Why Life?

Jim and Klaus,


I eavesdropped on your conversation. Please allow me to inject my beliefs: We are all spirit children of an intentional God and Goddess—so-called heavenly father and mother—the real parents of our souls—who knew us as premortal spirit children and offered a plan that one-third of the spirits rejected outright: to come to an earth, experience a mortal probation, with conscious agency (conscience) to choose right and wrong and to continue our progression in a post-mortal realm in the context of family, with an eventual reunion of body and spirit (resurrection) and divine judgment and degree of glory and immortality and a new life of eternal progression with a sense of purpose and plan.


Without such an understanding—without God and commandments and conscience and absolute truth and divine purpose for life—everything is negotiable and situational: all law, all ethics, all morality, all judgment.  Moreover, all is vanity and folly. All mortal pain and suffering, all heroics and achievement, all obedience and disobedience to law, all judgment and consequence—everything as we know it on earth is an enigmatic (and somewhat egocentric) experience with no core energy, only centrifugal forces.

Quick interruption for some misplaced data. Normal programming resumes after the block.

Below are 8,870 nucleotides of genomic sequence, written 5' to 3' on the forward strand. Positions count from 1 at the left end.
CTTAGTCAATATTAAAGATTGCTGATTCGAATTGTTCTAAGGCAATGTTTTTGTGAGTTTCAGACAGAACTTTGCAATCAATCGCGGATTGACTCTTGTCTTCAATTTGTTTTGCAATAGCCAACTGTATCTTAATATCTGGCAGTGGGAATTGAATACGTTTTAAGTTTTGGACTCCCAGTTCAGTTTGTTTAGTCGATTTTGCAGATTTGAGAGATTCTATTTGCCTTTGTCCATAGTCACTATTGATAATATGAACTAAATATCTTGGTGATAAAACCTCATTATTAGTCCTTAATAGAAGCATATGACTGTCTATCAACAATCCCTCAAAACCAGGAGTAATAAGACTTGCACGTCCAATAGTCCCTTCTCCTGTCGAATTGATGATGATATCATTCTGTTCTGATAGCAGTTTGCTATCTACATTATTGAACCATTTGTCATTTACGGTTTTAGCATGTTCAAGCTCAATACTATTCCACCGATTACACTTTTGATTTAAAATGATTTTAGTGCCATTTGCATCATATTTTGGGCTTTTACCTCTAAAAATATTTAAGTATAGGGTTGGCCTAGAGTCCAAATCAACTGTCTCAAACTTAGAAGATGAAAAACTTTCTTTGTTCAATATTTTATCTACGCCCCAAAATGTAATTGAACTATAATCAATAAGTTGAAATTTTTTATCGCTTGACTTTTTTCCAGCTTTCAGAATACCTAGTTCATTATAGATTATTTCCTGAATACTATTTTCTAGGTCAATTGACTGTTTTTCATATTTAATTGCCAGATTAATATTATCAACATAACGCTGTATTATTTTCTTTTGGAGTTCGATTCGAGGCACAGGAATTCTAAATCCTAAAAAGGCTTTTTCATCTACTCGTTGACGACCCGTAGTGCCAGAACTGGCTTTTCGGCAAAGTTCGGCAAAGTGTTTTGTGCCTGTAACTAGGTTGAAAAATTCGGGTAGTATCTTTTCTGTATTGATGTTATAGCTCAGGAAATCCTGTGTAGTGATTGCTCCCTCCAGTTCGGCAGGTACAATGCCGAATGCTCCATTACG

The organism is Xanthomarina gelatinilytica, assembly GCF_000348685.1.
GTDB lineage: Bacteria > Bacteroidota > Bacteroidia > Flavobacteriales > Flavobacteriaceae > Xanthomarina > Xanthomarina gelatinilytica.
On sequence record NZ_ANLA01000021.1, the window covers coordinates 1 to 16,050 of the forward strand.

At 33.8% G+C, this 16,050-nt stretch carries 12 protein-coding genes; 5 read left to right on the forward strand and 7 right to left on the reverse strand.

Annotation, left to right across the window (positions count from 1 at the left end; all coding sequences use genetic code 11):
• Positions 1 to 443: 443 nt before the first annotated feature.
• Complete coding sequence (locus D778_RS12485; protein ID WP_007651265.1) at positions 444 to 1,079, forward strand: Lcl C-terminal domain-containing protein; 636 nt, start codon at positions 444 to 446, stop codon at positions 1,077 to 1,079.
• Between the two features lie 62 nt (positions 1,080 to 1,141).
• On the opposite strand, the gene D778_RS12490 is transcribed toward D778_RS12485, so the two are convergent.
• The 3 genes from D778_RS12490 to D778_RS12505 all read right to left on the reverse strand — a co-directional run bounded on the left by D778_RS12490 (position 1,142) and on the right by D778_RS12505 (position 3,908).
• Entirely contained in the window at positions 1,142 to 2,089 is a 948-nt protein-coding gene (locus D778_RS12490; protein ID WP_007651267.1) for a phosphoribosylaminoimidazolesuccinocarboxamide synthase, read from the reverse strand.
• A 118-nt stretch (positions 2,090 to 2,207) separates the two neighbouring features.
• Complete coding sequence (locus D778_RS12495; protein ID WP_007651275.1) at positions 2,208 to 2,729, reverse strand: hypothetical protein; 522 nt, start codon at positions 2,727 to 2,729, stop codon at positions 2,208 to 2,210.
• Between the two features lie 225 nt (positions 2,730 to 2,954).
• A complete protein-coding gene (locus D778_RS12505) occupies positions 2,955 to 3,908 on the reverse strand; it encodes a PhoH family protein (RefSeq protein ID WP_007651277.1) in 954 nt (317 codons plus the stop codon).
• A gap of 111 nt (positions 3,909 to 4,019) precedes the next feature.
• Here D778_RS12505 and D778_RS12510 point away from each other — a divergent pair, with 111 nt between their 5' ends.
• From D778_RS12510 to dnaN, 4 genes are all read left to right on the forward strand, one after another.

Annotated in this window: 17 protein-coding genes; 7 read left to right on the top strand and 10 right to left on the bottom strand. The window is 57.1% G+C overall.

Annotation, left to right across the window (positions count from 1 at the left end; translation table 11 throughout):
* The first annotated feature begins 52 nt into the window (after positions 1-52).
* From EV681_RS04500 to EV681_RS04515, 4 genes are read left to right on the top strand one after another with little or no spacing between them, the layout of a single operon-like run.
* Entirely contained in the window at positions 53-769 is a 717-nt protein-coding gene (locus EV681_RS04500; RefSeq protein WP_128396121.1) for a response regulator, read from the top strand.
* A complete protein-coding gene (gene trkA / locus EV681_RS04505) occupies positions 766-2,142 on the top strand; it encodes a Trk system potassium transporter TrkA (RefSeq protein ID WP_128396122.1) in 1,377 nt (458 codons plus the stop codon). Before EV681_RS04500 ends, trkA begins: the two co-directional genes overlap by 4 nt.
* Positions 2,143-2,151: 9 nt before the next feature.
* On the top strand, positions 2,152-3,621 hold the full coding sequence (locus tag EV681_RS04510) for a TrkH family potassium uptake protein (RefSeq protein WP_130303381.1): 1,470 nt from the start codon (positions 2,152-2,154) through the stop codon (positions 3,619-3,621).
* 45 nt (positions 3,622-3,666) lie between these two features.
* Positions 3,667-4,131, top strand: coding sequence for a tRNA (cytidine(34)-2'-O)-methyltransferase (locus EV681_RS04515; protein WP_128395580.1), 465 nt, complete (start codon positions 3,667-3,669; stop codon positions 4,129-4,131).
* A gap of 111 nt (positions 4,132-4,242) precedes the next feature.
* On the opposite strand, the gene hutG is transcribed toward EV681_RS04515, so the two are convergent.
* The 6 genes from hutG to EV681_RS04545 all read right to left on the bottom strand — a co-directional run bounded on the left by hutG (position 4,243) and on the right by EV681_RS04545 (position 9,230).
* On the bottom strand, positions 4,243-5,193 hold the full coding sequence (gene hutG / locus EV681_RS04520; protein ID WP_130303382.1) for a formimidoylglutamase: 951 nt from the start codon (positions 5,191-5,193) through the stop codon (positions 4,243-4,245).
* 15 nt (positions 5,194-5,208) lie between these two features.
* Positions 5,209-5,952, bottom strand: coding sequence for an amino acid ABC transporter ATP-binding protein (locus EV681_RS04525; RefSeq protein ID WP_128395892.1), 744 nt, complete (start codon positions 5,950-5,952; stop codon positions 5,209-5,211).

Without an eternal perspective and divine parentage, we are no better off, perhaps much worse off, than E. O. Wilson’s insects—destined to be born and die in the far less idyllic conditions that a rather cruel “mother nature” provides. We are only puzzles to ourselves when we fail to see the big picture and only fiddle with the jigsaw pieces. Our hell, if we live one, is not knowing who we are. No animal has to endure such torture!


While some people surely “play the system” for all its worth, it’s not a fair assumption that the pregnant black woman with seven children lives on welfare. Indeed, she has the toughest job in this world, regardless of the source of her revenue. Yes, the Blacks have their challenges, and need to address them in ways that the “black lives matter” movement avoids.